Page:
Goodbye MAS Employees Union(MASEU) and other Unions in MAS? - August, 2014

MAS - Pay Cuts? Union Busting or No more Unions? > Are workers and unions to be penalized for mismanagement?- August, 2014

Even most disturbing is the fact that MASEU seems to be more concerned about what to do with the assets of the Union once it ceases to exist - 2 Extraordinary General Meetings(EGM). They are talking about forming a cooperative ....of what? MAS Employee Alumni?

Did the UNION have any EGMs earlier to talk about fighting for their members' rights? Have they given up now - when there is still time to fight for the rights of the MAS employees.

Was the leadership compromised into apathy and silence? The Unions still have a duty to fight for justice and worker rights - or have they all given up?

No room for staff unions as MAS ‘reboot’ takes off in September

No room for staff unions as MAS ‘reboot’ takes off in September
In this April 10, 2014 file photo, a Malaysia Airlines crew walks into a check in area at Kuala Lumpur International Airport in Sepang, Malaysia. Photo: AP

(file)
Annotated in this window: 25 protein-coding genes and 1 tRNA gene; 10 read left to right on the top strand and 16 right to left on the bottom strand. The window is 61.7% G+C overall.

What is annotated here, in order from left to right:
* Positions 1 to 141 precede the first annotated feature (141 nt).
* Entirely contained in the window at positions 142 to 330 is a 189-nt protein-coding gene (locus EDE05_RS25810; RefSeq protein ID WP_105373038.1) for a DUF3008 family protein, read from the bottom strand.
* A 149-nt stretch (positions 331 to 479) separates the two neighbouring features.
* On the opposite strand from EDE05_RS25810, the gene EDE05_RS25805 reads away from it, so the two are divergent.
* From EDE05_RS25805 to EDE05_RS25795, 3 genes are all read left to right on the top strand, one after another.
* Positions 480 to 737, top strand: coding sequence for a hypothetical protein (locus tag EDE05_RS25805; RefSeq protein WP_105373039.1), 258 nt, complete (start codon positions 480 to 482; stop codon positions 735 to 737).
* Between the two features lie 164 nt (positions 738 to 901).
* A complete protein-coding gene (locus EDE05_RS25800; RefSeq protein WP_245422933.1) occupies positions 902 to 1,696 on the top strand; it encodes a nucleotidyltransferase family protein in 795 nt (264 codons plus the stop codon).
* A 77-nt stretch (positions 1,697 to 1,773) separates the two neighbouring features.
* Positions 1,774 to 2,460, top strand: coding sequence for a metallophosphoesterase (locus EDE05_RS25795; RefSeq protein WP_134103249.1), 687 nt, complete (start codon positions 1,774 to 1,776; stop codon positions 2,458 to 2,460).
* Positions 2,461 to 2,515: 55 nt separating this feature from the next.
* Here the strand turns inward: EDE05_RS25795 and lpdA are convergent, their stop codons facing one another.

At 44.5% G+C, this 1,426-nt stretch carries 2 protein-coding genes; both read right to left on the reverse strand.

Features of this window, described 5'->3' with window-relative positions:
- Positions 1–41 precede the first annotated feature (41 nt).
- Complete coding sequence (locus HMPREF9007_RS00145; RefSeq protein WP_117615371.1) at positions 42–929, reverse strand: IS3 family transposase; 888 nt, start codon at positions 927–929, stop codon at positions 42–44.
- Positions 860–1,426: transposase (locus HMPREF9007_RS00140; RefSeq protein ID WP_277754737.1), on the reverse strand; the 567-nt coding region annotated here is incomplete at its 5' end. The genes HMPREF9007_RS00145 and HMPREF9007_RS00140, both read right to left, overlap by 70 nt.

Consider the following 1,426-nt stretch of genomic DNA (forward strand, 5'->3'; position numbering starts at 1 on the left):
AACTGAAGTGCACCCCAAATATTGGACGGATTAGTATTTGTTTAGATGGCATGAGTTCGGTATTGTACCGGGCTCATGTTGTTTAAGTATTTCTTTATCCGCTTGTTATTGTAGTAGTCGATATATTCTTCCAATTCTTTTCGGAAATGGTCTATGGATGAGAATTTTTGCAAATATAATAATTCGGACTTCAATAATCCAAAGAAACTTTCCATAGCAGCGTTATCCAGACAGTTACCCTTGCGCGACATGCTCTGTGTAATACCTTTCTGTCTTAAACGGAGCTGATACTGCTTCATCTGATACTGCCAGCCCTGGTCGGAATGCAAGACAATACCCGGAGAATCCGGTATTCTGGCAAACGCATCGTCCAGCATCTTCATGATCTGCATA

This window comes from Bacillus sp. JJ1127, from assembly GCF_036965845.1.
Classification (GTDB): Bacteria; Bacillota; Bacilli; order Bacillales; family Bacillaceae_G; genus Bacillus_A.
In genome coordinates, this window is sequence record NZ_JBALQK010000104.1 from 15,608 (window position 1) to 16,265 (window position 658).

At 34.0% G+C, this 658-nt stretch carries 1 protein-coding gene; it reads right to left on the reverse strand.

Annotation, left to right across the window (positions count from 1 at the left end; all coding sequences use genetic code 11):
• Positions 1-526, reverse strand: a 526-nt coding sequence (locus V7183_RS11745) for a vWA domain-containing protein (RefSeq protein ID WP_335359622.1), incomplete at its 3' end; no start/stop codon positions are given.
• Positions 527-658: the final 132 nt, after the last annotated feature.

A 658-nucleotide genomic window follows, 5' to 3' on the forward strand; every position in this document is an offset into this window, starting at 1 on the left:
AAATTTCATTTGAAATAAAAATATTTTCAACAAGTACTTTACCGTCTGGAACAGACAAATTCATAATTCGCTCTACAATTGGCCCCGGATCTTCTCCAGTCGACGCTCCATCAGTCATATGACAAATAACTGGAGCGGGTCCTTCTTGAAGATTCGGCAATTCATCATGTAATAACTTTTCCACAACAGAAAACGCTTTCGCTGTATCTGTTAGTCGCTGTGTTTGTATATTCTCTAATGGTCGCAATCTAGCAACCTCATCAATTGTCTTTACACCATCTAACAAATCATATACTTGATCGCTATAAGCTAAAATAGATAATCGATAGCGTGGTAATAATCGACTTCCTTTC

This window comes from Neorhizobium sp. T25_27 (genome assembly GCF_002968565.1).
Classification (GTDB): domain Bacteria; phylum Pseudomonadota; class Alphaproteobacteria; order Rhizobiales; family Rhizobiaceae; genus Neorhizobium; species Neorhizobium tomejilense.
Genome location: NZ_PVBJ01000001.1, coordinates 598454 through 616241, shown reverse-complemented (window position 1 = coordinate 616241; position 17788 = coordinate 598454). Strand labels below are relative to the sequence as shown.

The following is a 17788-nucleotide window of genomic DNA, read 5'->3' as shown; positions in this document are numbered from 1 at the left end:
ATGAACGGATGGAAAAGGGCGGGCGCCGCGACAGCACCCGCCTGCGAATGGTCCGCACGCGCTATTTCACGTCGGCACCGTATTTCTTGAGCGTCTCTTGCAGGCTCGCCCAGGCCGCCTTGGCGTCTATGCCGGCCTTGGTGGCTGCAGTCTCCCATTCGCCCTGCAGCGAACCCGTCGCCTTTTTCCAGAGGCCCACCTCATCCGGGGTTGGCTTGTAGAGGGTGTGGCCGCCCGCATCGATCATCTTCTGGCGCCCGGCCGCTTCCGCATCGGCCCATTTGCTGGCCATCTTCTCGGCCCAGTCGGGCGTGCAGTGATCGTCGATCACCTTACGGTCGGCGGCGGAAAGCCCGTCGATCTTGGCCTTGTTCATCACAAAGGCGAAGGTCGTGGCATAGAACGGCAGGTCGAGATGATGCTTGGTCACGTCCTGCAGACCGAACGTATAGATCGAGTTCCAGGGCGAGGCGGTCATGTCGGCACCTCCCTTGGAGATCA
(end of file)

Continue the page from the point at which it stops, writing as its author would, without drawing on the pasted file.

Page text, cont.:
Published: 12:07 PM, May 27, 2015

KUALA LUMPUR — Malaysia Airlines Employees Union (MASEU), the airline’s biggest and most powerful workers union, will effectively cease to exist once MAS completes its restructuring exercise. 

MASEU, which represents some 13,500 MAS employees, is expected to be dissolved as the new management has indicated that the union did not have a place in the new company, which will start operations on Sept 1. The union, resigned to this for the moment, is looking at turning itself into a cooperative in the new entity.

MASEU executive secretary Mohd Jabarullah Abd Kadir confirmed this and told The Malaysian Insider that two extraordinary general meetings had been held recently to discuss the possible dissolution of the union. 

“We’ve decided in the meeting that firstly, we will have to dissolve the union and secondly, maybe turn it into a cooperative,” he said.